At any point McFall could have given up—given in to the disappointment of the stop or kept pushing her horse at the tough stuff. Instead, she rode one of the smartest, most thoughtful rounds I’ve seen in a long time, and she ended up with a much better horse than she started with.

We also spent Friday and Saturday evenings at the Kentucky Reining Cup, and, honestly, it’s a ball. There were several noteworthy moments there too.

Mandy McCutcheon makes history: She’s the most decorated female reiner of all time, but this weekend she became the first woman to go over the $2 million mark in career earnings and became the first female member of a U.S. World Equestrian Games reining team. She did it aboard a horse, Yellow Jersey, owned by her dad, the legendary Tim McQuay, and though I’m certain Mandy’s as tough as they come, her joy and emotion were infectious. Tim, a man of few words, only said quietly, “I wanted her to have a chance,” when asked why he gave one of his top horses to Mandy to ride, but his pride and joy shone through in his voice.

Pete Kyle retires A Ruf Gal. As a particular fan of tough, liver chestnut mares, I’ve always thought A Ruf Gal looked like a lot of fun to ride, and her lifetime achievements are too long to list. So when Pete dismounted and removed her saddle in the ring after the musical freestyle performance on Saturday night, a hush immediately fell over the crowd.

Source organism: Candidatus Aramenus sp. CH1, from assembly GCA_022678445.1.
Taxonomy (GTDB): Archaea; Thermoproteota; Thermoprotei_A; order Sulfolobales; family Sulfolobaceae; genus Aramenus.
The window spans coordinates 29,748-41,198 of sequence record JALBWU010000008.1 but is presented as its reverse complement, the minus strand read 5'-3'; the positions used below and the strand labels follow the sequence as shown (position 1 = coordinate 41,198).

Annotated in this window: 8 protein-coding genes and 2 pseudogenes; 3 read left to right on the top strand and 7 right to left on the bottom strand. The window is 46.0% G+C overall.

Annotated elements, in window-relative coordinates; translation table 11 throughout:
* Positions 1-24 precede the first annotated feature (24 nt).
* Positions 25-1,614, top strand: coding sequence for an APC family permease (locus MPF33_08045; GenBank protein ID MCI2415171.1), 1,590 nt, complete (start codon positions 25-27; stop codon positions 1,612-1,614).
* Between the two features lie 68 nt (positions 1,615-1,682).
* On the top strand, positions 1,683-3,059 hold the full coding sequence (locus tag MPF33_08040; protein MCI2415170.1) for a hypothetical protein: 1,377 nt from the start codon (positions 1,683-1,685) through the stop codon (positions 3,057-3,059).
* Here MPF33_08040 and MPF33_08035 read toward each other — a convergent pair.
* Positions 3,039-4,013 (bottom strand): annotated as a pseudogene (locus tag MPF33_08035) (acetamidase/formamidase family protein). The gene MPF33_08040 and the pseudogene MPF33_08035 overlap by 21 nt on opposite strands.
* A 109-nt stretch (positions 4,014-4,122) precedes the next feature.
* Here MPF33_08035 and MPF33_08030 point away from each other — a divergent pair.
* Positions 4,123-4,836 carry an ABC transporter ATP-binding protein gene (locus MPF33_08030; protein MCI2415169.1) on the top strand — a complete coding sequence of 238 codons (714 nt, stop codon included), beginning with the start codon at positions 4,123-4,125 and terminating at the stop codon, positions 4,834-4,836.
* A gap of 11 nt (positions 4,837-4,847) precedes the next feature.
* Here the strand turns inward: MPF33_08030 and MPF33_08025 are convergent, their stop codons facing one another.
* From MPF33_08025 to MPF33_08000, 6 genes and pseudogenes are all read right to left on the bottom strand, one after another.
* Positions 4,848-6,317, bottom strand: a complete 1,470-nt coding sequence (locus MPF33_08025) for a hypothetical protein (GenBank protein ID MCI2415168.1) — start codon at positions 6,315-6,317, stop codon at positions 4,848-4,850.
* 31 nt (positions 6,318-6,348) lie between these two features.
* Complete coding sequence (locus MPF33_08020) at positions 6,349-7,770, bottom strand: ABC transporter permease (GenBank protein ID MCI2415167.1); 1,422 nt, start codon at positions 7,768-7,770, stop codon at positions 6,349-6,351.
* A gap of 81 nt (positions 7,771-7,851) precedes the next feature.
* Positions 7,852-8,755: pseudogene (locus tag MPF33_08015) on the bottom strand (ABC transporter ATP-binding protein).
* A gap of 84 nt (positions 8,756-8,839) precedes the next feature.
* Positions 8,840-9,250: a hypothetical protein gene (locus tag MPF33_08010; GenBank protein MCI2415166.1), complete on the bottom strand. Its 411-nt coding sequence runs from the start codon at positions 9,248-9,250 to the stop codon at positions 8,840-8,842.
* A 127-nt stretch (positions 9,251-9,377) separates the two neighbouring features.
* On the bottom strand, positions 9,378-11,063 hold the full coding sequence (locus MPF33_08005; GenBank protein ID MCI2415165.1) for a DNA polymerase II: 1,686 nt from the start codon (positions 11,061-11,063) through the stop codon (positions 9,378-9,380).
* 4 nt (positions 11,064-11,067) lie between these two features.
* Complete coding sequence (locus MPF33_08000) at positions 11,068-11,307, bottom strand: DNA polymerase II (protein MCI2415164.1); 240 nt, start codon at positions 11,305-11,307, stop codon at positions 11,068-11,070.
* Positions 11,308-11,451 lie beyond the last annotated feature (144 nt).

You see, in the reining world, that signals a horse’s retirement from competition. Pete led the mare from the ring, where the emotion overtook him, and his face crumpled, no longer able to keep the tears at bay. He hugged her neck and wiped his face in her mane, and whispered in her ear. His wife joined him and pressed her forehead to the mare’s, tears streaming down her face. The crowd was now on its feet, their standing ovation thundering down on Kyle, and he fell to his knees. I, and everyone around me, was bawling. Enjoy your retirement, good mare.

Still, Dan James stole the freestyle show. I’d vaguely heard of Dan James, as I’d watched a bit of the “Mustang Millionaire” show on NatGeo Wild. But since so much in that show was cringe-worthy, I didn’t really notice him (although I did recall he was one of the few who didn’t make me want to change the channel).

James opened freestyle night with a liberty demonstration with two of his horses that knocked my socks off, and when he competed later in night, he just blew everyone away.

James didn’t just ride the freestyle bareback; he rode the last third of it backwards—he did flying lead changes, sliding stops and spins riding backwards. Holy cow! And, as a finale, he leaped off and had the horse execute an excellent spin from a hand signal only.

His theme as that he was Tonto, so he was also shirtless and had a fake dead bird on his head (OK, so he was dressed as Johnny Depp’s Tonto from The Lone Ranger). I’m not a fan of natural horsemanship, but what this guy can do with horses is simply amazing. Totally awesome. He also made me feel less awesome about my own horse-training skills.

If you’ve never been to the Rolex Kentucky Three-Day Event, you’ve just got to go. Every horse person should put it on their bucket list, because there is always something inspiring to take away. CI can’t wait until next year.